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Presentation
Temperature-Dependent Radiation Induced Conductivity of Diverse Highly Disordered Insulating Materials
Four Corner Sections Meeting American Physical Society
  • JR Dennison, Utah State Univesity
  • Gregory Wilson, Utah State University
  • Jodie C. Gillespie, Utah State University
Document Type
Presentation
Publication Date
10-26-2012
Abstract

Incident high energy electron radiation deposits energy in highly disordered insulating materials, exciting electrons from localized trap states into the conduction band, thereby enhancing the radiation induced conductivity (RIC) of these extremely poor conductors. RIC depends on the power deposited in the material and sample temperature, through the details of the energy density of disordered states within the band gap. We compare RIC measurements from 30 K to 300 K for two materials—polymeric polyimide (Kapton) and glassy fused silica (SiO2/SiOx)—that exhibit different temperature dependence and response as the electron beam is turned on and off. A simple theory for RIC, based on thermally-assisted hopping conductivity, is presented to explain the observed differences in terms of constant, exponential and Gaussian densities of disordered states. We also discuss the differences seen which result from the use of very high energy (10’s MeV) penetrating radiation (which deposits primarily energy in the thin samples) and high energy (100’s keV) nearly-penetrating radiation (which deposits both energy and some charge in the materials).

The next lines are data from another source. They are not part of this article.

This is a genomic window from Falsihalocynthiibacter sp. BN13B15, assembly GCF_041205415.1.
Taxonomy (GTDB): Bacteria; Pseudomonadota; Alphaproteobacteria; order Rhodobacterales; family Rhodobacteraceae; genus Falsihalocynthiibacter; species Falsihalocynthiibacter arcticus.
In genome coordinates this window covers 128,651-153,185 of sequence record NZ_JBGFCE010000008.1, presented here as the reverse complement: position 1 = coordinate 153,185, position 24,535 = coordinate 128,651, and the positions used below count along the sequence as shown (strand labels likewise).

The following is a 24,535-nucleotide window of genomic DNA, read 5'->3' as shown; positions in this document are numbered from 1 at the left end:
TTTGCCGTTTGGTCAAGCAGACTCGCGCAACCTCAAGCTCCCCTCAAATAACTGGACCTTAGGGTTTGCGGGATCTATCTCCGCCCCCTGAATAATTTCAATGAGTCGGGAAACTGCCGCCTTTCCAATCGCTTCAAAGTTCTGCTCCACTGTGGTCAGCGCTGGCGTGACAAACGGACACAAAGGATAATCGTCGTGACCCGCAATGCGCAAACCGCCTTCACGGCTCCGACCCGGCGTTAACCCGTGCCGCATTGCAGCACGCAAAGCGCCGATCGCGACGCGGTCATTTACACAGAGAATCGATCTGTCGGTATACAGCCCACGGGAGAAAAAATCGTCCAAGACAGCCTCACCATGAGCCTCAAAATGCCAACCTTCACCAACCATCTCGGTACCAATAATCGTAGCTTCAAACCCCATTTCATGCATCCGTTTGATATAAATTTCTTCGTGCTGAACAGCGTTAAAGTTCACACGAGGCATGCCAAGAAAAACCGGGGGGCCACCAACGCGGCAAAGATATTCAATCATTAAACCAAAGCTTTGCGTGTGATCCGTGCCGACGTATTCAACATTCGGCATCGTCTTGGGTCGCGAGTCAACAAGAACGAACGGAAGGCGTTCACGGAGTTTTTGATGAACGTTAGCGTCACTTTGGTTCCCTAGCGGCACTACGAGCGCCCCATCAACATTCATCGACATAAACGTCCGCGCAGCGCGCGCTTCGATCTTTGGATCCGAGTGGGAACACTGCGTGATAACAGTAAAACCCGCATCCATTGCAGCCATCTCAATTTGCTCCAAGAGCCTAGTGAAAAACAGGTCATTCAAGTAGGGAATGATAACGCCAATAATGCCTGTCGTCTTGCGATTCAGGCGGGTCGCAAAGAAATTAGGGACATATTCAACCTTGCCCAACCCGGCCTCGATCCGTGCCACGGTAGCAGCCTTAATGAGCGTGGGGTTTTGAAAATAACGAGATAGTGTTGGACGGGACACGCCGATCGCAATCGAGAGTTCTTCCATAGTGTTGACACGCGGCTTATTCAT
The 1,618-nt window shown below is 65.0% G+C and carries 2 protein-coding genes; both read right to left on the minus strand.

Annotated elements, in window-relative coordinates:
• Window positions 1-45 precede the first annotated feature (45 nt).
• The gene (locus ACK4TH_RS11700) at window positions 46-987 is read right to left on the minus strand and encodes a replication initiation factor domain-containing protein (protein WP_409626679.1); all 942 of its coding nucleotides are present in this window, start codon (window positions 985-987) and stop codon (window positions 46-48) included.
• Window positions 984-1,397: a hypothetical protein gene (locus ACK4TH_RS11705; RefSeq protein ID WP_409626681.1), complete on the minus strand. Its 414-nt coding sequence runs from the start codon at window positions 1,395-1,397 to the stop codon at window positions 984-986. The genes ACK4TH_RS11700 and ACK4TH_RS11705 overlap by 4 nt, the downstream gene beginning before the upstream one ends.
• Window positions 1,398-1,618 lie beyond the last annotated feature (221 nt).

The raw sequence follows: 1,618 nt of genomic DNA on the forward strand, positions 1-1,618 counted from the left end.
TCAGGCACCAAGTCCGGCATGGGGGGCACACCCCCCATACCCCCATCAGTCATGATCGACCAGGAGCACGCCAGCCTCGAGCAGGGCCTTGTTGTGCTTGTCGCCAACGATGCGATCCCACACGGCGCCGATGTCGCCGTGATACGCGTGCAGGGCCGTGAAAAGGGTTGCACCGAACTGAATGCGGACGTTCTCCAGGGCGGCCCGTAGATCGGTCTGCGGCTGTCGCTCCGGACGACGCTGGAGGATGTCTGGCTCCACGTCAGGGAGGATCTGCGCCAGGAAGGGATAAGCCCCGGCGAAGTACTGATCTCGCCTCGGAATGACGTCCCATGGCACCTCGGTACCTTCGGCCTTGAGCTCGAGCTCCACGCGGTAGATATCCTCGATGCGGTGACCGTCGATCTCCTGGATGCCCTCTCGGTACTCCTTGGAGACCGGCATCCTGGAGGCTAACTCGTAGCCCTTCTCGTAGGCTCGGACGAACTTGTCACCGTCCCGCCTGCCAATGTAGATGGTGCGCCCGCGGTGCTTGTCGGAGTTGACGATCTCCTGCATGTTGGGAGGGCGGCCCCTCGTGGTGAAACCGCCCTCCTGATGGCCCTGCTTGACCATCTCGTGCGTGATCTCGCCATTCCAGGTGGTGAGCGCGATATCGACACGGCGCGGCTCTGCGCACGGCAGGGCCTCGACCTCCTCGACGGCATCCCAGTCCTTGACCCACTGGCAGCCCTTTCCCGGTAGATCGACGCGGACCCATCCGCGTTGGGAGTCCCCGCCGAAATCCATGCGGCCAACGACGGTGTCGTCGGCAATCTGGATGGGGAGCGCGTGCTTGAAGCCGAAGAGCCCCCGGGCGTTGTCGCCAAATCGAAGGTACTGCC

Comments

Presented at Four Corner Sections Meeting American Physical Society New Mexico Tech Socorro, NM October 26 & 27, 2012.

Supported by NASA GSFC and AFRL.

Citation Information
JR Dennison, Gregory Wilson and Jodie C. Gillespie. "Temperature-Dependent Radiation Induced Conductivity of Diverse Highly Disordered Insulating Materials" Four Corner Sections Meeting American Physical Society (2012)
Available at: http://works.bepress.com/gregory_wilson/1/